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Macron defends 'brain death' criticism after talks with NATO chief

Paris: NATO chief Jens Stoltenberg on Thursday confronted Emmanuel Macron in Paris over the French president’s claim the alliance is suffering “brain death”, a charge that has set the stage for a testy NATO summit in London next week.

Addressing reporters after the talks, Macron said his damning assessment of NATO's crisis had been a "useful wake-up call" for the alliance.

Macron referred to NATO as being "brain-dead" in an interview earlier this month with The Economist magazine, in which he lamented the lack of strategic coordination between Europe and the United States.

As further evidence that NATO is in crisis, Macron cited NATO member Turkey’s recent intervention against a Western-backed Kurdish militia that had been leading the fight against the Islamic State group in Syria.

Stoltenberg immediately defended the 70-year-old alliance, which binds the US to defending Europe in the event of attack and vice-versa, and said he would travel to Paris to seek clarification from Macron.

“I think that’s the best way to address any differences, to sit down and discuss them and to fully understand the messages and the motivations,” he said at the time.

EU and US-Russia nuclear treaty

Macron also said that European nations should be involved in any talks to forge a new pact limiting mid-range nuclear missiles held by the US and Russia, after a landmark Cold War-era accord fell apart this year.

“We cannot just content ourselves with bilateral treaties,” Macron said.

Washington and Moscow walked away from the 1987 Intermediate-Range Nuclear Forces (INF) treaty in August after each accused the other of violating the terms of the deal.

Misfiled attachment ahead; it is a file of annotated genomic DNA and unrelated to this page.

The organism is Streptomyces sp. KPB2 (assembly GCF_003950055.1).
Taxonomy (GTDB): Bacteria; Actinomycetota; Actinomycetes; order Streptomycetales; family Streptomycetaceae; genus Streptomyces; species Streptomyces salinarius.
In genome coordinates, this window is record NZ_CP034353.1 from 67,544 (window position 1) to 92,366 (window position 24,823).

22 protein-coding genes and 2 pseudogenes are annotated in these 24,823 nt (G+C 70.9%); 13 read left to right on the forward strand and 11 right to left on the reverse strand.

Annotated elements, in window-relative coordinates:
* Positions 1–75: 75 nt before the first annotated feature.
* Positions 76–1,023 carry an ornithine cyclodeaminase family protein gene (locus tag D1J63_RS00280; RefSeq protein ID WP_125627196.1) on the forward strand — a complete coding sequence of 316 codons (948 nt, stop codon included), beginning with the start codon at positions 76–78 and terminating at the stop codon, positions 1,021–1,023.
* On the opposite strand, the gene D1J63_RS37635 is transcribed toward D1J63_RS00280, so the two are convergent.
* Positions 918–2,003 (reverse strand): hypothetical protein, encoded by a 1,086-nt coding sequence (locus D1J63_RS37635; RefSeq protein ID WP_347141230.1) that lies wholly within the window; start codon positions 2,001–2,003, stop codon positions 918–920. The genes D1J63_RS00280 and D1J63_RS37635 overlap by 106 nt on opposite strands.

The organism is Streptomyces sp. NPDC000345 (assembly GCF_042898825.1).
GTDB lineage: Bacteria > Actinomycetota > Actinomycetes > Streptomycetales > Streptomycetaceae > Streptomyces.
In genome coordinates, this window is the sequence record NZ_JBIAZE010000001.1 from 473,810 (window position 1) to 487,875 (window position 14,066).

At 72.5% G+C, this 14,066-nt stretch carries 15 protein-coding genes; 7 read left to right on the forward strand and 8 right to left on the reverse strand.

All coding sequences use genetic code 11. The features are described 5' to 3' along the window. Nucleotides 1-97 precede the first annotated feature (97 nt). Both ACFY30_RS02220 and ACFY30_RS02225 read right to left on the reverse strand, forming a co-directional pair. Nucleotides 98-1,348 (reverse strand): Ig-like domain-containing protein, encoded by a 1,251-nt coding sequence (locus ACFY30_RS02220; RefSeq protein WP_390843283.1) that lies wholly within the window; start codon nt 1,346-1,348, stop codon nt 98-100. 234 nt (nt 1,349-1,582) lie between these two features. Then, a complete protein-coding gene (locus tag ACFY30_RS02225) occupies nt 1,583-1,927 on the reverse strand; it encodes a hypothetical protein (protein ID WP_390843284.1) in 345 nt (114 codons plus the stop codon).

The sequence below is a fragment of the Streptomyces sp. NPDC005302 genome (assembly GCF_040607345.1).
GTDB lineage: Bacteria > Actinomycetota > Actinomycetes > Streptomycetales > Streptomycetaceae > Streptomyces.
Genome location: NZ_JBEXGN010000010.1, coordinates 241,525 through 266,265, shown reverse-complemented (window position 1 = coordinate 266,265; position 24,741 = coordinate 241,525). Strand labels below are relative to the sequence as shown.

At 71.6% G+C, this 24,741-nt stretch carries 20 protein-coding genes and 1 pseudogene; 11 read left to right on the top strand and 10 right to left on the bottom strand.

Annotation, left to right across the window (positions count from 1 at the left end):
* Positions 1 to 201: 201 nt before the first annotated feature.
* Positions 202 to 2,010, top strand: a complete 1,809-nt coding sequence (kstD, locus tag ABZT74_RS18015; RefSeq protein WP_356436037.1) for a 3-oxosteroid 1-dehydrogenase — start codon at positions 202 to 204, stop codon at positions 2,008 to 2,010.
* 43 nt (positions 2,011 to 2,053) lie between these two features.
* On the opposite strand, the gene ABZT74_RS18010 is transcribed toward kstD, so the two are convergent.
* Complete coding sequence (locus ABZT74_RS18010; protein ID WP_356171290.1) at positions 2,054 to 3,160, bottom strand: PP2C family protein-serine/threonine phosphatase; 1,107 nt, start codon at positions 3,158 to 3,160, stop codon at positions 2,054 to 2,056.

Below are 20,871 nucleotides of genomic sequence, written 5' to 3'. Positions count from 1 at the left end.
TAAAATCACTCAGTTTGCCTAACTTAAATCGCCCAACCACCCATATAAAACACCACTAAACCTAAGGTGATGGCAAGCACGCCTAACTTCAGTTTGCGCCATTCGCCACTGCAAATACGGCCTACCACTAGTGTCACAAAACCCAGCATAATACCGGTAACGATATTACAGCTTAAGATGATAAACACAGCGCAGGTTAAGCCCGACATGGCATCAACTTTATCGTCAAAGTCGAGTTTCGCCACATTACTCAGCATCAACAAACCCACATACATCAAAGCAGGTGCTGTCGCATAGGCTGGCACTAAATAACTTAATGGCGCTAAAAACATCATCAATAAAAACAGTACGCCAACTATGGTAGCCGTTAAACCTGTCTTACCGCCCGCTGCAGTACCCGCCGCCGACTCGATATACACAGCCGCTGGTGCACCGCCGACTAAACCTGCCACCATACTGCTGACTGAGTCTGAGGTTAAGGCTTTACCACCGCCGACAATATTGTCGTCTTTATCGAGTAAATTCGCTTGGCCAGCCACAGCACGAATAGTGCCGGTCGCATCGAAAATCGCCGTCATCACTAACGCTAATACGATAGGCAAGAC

Russia has called on the US and other NATO member to implement a moratorium on deploying medium-range missiles, something Stoltenberg has so far ruled out.

But Macron has made no secret of his wish to engage with Russian President Vladimir Putin on a range of disputes, saying he would raise the issue at a NATO meeting in London next week.

“We want a lucid, robust and demanding dialogue with Russia, with neither naivety nor complacency,” Macron said at a press conference alongside Stoltenberg at the Elysee Palace.

“An accord that would replace the INF... requires the involvement of Europeans,” he said. “It’s a question of the security of Europe.”

Macron’s remarks set the tone for a fractious gathering of NATO leaders in London on December 3-4.

German Chancellor Angela Merkel said Wednesday NATO is at least as essential today as it was during the Cold War.

US President Donald Trump has repeatedly criticised alliance members for not spending enough on defence.

(FRANCE 24 with AFP)

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